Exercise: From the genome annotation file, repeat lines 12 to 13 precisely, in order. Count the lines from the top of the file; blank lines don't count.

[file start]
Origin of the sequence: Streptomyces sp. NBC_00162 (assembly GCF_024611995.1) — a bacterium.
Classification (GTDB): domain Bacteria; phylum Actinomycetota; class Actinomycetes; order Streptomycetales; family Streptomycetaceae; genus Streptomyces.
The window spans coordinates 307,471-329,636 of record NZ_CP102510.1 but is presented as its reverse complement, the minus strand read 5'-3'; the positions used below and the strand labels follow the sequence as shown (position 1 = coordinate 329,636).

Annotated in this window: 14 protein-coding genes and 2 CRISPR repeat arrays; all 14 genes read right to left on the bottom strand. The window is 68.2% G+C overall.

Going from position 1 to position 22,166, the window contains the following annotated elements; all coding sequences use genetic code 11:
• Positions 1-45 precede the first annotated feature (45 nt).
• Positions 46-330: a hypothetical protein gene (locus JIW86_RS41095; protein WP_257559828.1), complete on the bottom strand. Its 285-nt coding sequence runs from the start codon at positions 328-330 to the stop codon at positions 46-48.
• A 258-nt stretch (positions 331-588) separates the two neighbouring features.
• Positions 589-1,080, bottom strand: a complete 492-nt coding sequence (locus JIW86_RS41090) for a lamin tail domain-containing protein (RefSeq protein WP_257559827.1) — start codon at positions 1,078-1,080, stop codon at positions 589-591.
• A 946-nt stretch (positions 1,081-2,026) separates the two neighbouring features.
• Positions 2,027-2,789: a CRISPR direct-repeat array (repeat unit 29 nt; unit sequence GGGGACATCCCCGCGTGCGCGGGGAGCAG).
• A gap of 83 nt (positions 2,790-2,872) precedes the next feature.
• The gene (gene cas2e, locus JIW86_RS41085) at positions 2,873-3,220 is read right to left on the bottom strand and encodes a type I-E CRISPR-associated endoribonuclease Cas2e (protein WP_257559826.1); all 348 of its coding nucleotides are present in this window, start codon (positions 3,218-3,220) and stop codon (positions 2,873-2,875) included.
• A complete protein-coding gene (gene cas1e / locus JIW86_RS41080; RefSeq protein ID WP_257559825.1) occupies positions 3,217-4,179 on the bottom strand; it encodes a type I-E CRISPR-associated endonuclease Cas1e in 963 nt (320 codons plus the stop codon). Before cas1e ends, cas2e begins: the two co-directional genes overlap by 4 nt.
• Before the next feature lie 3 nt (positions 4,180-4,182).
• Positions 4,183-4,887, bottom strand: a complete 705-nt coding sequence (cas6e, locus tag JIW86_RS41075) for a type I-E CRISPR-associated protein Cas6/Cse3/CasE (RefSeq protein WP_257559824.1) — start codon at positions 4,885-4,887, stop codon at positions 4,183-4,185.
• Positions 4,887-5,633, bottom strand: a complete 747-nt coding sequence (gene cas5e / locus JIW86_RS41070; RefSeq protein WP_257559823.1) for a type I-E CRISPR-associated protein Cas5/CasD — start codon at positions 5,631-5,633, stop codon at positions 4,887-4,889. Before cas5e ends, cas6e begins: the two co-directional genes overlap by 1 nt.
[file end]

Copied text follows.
• A gap of 83 nt (positions 2,790-2,872) precedes the next feature.
• The gene (gene cas2e, locus JIW86_RS41085) at positions 2,873-3,220 is read right to left on the bottom strand and encodes a type I-E CRISPR-associated endoribonuclease Cas2e (protein WP_257559826.1); all 348 of its coding nucleotides are present in this window, start codon (positions 3,218-3,220) and stop codon (positions 2,873-2,875) included.